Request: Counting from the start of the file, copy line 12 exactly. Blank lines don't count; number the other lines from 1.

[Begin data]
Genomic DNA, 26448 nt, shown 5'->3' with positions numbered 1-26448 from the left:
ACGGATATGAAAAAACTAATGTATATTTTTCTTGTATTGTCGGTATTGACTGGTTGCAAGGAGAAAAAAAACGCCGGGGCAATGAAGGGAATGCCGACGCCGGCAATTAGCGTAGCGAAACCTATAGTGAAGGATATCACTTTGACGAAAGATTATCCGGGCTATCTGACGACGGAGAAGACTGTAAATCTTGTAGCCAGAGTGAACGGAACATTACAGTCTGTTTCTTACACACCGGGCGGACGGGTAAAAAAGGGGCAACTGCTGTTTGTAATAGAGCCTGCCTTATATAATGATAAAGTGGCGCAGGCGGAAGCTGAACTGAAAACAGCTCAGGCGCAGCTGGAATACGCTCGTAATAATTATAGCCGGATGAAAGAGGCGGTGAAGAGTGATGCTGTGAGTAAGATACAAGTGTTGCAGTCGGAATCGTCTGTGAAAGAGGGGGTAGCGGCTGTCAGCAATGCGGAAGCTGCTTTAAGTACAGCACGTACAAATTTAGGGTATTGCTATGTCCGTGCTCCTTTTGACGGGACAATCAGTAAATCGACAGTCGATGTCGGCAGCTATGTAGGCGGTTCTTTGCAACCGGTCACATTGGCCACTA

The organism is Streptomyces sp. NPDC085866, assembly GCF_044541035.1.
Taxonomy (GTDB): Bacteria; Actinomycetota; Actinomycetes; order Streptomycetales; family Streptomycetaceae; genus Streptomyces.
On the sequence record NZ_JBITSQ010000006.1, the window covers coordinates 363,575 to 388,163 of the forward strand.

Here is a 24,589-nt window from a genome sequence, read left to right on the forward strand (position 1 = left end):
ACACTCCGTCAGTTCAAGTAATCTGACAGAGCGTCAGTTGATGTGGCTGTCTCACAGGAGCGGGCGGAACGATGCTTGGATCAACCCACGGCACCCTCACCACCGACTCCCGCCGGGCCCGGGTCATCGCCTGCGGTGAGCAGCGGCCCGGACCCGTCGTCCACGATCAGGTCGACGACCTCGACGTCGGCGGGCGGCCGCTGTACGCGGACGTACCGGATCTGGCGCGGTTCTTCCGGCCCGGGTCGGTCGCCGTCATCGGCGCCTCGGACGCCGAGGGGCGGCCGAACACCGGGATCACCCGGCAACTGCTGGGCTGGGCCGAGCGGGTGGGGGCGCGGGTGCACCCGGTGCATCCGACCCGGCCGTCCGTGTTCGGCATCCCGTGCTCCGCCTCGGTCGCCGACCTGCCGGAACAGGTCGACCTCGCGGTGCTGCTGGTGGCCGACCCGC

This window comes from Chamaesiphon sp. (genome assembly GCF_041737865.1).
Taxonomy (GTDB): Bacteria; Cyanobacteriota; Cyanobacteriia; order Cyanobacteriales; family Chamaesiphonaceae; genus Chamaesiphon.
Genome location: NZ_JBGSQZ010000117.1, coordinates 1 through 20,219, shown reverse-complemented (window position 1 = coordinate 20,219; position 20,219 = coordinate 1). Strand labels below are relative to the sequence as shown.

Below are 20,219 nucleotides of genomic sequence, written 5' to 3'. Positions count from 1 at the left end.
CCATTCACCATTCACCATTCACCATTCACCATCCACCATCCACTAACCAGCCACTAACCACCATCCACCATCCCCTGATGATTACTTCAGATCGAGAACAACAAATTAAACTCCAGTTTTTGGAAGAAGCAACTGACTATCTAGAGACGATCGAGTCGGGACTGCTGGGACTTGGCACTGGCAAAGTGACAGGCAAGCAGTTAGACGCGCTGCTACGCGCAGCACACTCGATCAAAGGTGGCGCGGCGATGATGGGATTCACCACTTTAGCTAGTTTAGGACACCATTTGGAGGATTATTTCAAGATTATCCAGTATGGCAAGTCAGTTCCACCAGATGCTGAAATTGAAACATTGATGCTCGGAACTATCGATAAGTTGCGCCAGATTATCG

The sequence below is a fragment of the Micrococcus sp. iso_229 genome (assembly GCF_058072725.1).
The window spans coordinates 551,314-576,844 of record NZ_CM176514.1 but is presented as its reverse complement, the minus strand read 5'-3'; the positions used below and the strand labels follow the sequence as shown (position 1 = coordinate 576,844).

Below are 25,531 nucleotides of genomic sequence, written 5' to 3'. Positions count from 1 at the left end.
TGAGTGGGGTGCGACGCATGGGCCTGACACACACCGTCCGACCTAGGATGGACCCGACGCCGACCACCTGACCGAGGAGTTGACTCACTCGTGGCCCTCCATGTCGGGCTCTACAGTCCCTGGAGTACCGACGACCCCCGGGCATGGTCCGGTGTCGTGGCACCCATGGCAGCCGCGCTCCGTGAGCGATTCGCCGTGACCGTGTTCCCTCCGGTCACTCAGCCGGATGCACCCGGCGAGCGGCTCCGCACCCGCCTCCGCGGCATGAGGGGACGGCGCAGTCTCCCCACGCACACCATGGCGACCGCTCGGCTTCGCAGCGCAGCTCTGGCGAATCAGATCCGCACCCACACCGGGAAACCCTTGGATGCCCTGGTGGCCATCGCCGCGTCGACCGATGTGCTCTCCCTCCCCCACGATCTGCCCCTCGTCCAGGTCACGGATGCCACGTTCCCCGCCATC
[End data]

CCATTCACCATTCACCATTCACCATTCACCATCCACCATCCACTAACCAGCCACTAACCACCATCCACCATCCCCTGATGATTACTTCAGATCGAGAACAACAAATTAAACTCCAGTTTTTGGAAGAAGCAACTGACTATCTAGAGACGATCGAGTCGGGACTGCTGGGACTTGGCACTGGCAAAGTGACAGGCAAGCAGTTAGACGCGCTGCTACGCGCAGCACACTCGATCAAAGGTGGCGCGGCGATGATGGGATTCACCACTTTAGCTAGTTTAGGACACCATTTGGAGGATTATTTCAAGATTATCCAGTATGGCAAGTCAGTTCCACCAGATGCTGAAATTGAAACATTGATGCTCGGAACTATCGATAAGTTGCGCCAGATTATCG